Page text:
On Tuesday, January 8, the Minnesota legislature convened to kick-off the 2019 legislative session. A day prior, former US congressman Tim Walz was inaugurated Minnesota’s 41st Governor at the Fitzgerald Theatre.
Gaveling in the 91st biennial session was Speaker of the House Melissa Hortman (DFL – Brooklyn Park), who will lead the House with a 75 to 59-seat majority. Joining her in leadership is returning legislator Ryan Winkler (DFL – Golden Valley), who was elected Majority Leader by the House DFL Caucus. Republican Representative Kurt Daudt (R - Crown) returns to lead the Republican House Caucus.
On the Senate side, Republicans maintain a 34 to 32-seat majority, with one vacancy due to Senator Tony Lourey’s (DFL – Kerrick) appointment as Commissioner of Health and Human Services (HHS). With the retirement of former Lt. Gov. Michelle Fischbach (R – Paynesville), three-term Senator Jeremy Miller (R – Winona) takes over as President of the Senate. And, Senator Tom Bakk (DFL – Cook) returns to the same position as Senate Minority Leader.
In November, MMB released its economic forecast for fiscal years 2020-2021 with a project surplus of $1.544 billion. This included $419 million left on the bottom line from FY2018-2019. Additionally, the November economic forecast projected a budget surplus of $382 million in fiscal years 2022-2023. On top of all of that, statutory requirements based on the November forecast added another $491 million to Minnesota’s rainy day fund, bringing the state’s budget reserves to $2.075 billion dollars.
As this is a “budget year,” Governor Walz and a divided legislature will have to negotiate a two-year spending bill covering fiscal years 2020-2021. This state-operating budget must be in place by June 30, 2019 or face the possibility of a state shutdown. While a shutdown is unlikely, due to divided government the House DFL majority and Senate Republican major must reach a comprise before sending it to Governor Walz’s desk for approval.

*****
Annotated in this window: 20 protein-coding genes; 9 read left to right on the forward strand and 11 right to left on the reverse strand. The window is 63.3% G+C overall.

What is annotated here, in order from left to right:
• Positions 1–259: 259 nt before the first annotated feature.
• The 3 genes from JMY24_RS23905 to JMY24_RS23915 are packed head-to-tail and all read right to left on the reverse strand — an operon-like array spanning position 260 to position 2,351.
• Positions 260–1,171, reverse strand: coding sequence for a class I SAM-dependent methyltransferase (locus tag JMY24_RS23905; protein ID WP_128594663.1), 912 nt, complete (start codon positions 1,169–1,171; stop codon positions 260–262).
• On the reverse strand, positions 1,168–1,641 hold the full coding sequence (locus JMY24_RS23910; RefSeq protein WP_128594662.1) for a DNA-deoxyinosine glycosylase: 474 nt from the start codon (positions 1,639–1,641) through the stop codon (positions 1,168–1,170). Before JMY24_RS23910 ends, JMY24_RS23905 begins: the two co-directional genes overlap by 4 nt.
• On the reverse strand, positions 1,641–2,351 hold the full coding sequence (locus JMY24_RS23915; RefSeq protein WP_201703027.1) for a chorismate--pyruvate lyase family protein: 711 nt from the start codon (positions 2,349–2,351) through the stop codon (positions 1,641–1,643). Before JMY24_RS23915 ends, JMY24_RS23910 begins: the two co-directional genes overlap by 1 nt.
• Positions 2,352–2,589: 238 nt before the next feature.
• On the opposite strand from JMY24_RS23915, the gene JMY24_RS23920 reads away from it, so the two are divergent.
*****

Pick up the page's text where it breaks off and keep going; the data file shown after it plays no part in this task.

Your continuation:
Due to former Governor Dayton’s veto of last session’s omnibus tax bill, Minnesota did not align its tax code with the updated federal tax code passed in the Tax Cuts and Jobs Act of 2017. This means Governor Walz along with legislative leaders will have to find common ground in order to merge the two sets of tax codes and regulations. It is unlikely this will be achieved before individual and corporate taxpayers begin submitting 2018 returns to the IRS and Minnesota Department of Revenue.
As a candidate for governor, Tim Walz campaigned on increasing transportation and transit funding, including the possibility of raising the state’s gas tax. As a result, Governor Walz will have to work with legislators to address how best to go about funding Minnesota’s transportation needs. This will require the Governor and House DFLers to contend with a Senate Republican majority opposed to any increase in revenue for transportation funding.
Additional issues on the docket for the 2019 legislative session will be addressing Health Care and a potential buy-in option for Minnesota Care, DFL-sponsored bills regulating firearms, and discussions around marijuana legalization & decriminalization.
- January 7, 2019 – Governor Walz is inaugurated at the Fitzgerald Theatre
- January 8, 2019 – Legislative session starts
- February 19, 2019 – Governor’s budget recommendations released
- February 25 – 28 – Minnesota Management and Budget (MMB) releases February economic forecast
- April 13 – 23 – Spring break
- May 20, 2019 – Session adjourns
If you have any questions about anything going on up at the capitol, don't be afraid to reach out to the LeadMN office! You can email Director of Government Relations Matt Gutsch at email@example.com or firstname.lastname@example.org.